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Shiraz Lakhi
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Full Time Investor, Writer & Blogger. Founder: TradePilot.com
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  • Undervalued Tech Stock Kulicke & Soffa Industries Boasts 13.9% Free Cash Flow Yield & Ultra-Low PEG Ratio
    By Shiraz Lakhi - Many investors who follow my articles and trade ideas here on SA will know I look primarily for strong free-cash-flow-yield metrics, as a basic starting point for potential plays - preferably within a 'sector' which has become technically oversold.

    One such company which appears on my radar today, is Kulicke & Soffa Industries (NASDAQ:KLIC). This semiconductor equipment and materials company currently generates leveraged-free-cash-flow of $89.43 million on a trailing 12 month basis. The last trading session valued the business (Enterprise Value) at $641.44 million, hence returning a significant free-cash-flow-yield (FCF/EV) of 13.9%.

    KLIC Stock Chart & Trend Signal Indicator

    Additional metrics in favor of KLIC include: a low PEG ratio of 0.39, a quick-ratio of 3.24 (strongly bullish), and a current-ratio of 3.82 (strongly bullish). KLIC currently trades at $11.41 per share, around 116% above its 52 week low.

    With fundamentals in favor of KLIC, I look to time my entry into the stock. Here, a simple rule is adopted - to trade when the sector for the specific stock (in this case, the technology sector (NYSEARCA:XLK) becomes oversold, and exhibits multiple technical buy-long signals.

    A simple sector based technical analysis indicator, such as the Technology Sector Trend-Indicator, freely available at tradepilot, is applied - where for example, if I am looking at selective stocks within this sector, I wait for the Trend-Indicator to become oversold, and to signal a fresh reversal/new green-bar long signal.

    The timing method effectively reconciles 'both' fundamentals and technical analysis into a disciplined stock selection and entry process - knowing 'which' stocks to focus on, and 'when' to buy them.

    By Shiraz Lakhi - Indenpendent Investor/Entrepreneur

    Enterprise Value/Free-Cash-Flow Data Sourced From Yahoo Finance. Stock Data & Performance Analytics Sourced From TradePilot.com.
     
    Jul 05 1:07 PM | Link | Comment!
  • Undervalued Technology Stock Vishay Intertechnology (VSH) Boasts 18.8% Free Cash Flow Yield
    By Shiraz Lakhi - Many investors who follow my articles and trade ideas here on SA will know I look primarily for strong free-cash-flow-yield metrics, as a basic starting point for potential plays - preferably within a 'sector' which has become technically oversold.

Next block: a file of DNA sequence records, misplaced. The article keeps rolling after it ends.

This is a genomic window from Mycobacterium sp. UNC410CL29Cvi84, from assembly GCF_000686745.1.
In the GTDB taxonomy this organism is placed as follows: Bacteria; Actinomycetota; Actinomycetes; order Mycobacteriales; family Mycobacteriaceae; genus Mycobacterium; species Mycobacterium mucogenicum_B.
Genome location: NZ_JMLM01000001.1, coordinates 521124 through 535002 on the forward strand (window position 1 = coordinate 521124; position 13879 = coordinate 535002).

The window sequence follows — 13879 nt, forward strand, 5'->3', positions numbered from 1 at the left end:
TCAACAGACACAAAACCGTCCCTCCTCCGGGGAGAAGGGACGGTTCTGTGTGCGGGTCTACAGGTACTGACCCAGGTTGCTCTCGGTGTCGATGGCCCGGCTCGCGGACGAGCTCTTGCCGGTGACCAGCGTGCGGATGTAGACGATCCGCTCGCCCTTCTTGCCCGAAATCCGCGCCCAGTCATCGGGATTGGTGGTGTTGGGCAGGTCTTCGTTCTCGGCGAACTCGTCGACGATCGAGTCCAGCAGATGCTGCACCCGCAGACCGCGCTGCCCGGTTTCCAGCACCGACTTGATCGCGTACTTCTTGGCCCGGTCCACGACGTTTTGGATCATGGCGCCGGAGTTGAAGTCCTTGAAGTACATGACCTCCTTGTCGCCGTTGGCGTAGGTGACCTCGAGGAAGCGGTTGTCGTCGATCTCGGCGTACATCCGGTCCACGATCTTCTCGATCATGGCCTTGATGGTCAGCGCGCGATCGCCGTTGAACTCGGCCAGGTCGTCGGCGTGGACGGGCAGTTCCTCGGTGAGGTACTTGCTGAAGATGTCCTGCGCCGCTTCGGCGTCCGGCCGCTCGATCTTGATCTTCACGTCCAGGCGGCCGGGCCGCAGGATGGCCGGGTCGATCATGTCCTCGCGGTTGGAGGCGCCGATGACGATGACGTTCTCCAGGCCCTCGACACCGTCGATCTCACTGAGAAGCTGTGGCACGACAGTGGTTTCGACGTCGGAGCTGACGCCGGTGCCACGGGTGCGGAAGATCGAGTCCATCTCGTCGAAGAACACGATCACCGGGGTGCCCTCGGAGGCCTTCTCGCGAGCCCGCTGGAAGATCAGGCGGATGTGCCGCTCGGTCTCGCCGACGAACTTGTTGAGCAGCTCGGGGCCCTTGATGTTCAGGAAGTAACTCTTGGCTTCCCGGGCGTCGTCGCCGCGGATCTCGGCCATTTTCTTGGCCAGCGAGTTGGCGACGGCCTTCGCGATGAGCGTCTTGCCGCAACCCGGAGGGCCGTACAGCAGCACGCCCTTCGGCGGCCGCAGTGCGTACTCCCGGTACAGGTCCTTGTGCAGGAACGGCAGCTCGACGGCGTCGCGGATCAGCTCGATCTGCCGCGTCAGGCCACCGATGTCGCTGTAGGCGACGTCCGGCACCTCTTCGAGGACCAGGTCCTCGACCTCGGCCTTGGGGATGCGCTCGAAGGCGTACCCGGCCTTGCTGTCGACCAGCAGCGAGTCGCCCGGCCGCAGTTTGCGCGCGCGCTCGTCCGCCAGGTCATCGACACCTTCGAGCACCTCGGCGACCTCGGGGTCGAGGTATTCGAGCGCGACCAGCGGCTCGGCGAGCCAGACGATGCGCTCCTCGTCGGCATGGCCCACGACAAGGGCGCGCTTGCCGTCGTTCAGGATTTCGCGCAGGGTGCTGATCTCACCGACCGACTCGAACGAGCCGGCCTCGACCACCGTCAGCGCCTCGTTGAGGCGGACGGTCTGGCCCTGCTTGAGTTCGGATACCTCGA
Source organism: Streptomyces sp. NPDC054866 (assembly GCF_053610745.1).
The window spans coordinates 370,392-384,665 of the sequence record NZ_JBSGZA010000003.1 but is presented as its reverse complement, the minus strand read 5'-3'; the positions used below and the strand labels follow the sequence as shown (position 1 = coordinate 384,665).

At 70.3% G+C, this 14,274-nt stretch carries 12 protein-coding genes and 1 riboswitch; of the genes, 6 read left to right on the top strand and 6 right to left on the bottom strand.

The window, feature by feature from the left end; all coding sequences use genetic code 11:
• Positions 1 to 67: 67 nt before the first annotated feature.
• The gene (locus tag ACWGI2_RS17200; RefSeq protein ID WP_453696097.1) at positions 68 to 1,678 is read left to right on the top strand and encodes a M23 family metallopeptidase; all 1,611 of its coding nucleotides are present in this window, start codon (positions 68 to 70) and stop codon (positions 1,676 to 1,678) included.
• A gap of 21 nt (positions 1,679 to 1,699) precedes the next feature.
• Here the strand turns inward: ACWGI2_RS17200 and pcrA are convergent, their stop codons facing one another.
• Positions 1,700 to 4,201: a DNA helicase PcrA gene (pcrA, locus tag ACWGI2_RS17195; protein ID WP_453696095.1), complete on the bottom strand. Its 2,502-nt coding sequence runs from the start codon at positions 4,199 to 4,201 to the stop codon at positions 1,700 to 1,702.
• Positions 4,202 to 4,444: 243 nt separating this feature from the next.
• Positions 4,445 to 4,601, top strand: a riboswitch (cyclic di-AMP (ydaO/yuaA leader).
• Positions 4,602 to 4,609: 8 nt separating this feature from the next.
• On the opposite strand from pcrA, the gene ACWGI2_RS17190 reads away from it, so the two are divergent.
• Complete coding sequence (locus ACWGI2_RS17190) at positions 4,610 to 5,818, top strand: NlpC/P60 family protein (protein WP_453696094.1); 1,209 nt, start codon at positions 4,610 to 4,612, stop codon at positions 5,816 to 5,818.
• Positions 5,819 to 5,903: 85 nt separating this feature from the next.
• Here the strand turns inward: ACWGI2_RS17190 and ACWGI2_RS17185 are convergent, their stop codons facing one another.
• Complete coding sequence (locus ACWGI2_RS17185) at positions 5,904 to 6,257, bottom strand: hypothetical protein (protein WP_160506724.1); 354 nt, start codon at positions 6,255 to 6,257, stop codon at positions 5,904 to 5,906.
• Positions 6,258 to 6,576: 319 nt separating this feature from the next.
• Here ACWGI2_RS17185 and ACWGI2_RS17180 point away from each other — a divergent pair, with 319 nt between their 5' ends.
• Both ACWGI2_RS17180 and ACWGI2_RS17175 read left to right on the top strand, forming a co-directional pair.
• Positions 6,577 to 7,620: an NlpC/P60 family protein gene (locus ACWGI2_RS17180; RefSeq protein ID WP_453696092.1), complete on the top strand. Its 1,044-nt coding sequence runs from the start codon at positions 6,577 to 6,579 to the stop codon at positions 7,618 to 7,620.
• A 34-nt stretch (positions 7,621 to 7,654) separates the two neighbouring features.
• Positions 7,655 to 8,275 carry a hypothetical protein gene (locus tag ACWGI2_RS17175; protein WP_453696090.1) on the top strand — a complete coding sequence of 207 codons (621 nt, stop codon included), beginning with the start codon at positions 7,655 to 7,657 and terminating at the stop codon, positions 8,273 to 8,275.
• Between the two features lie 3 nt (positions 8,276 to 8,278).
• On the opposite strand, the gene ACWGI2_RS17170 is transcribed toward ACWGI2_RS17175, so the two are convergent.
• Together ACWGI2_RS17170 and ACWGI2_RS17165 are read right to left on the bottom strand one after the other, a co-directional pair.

One such company which appears on my radar today, is Vishay Intertechnology Inc. (NYSE:VSH). This broad line semiconductor  company currently generates leveraged-free-cash-flow of $381.36 million on a trailing 12 month basis. The last trading session valued the business (Enterprise Value) at $2.02 Billion, hence returning a significant free-cash-flow-yield (FCF/EV) of 18.8%.

    VSH Stock Chart & Trend Signal Indicator

    Additional metrics in favor of VSH include: a low PEG ratio of 0.62 and consensus analyst mean target price of $20.50 (significantly above the current price). VSH currently trades at $15.70 per share, 24% below analyst estimates and around 129% above its 52 week low.

    Note the emphasis on the free-cash-flow-yield. This simple to calculate metric measures the Free-Cash-Flow (or FCF) generated by a business, divided by the Enterprise-Value (or EV) of the company. The FCF is a superior, more accurate reflection of a company's ability to generate profits than the basic, out-dated 'earnings' or 'EBITDA' figure, which is often prone to tactical/questionable accounting...

    Similarly, the EV is a superior, more authentic reflection of the true worth of a company, than the commonly used 'market-cap' figure, which most retail investors take at face value. The EV, in simple terms, takes into account the company's debts and cash holdings, effectively 'revaluing' the business based on what a potential acquirer would theoretically pay, in other words, the true value of a business.

    Hence, by dividing FCF by EV, we arrive at the free-cash-flow-yield. It is the percentage of true net income a company generates relative to its true overall value. The higher the yield, the more potentially undervalued the stock.

    Moreover, the yield provides an excellent basis for comparison of competing stocks within the same industry/sector, and forms a solid basis (starting point) for further analysis into a specific company...

    For instance, a stock offering a high (minimum 10%) free-cash-flow-yield, in addition to positive metrics, such as a low price-to-earnings-growth (or PEG) ratio, bullish analyst estimates, increased insider and institutional (smart money) buying, management competence (entrepreneurialism, innovation and drive), provision of a product (or service) within a growth market, all provide weight to strong upside potential.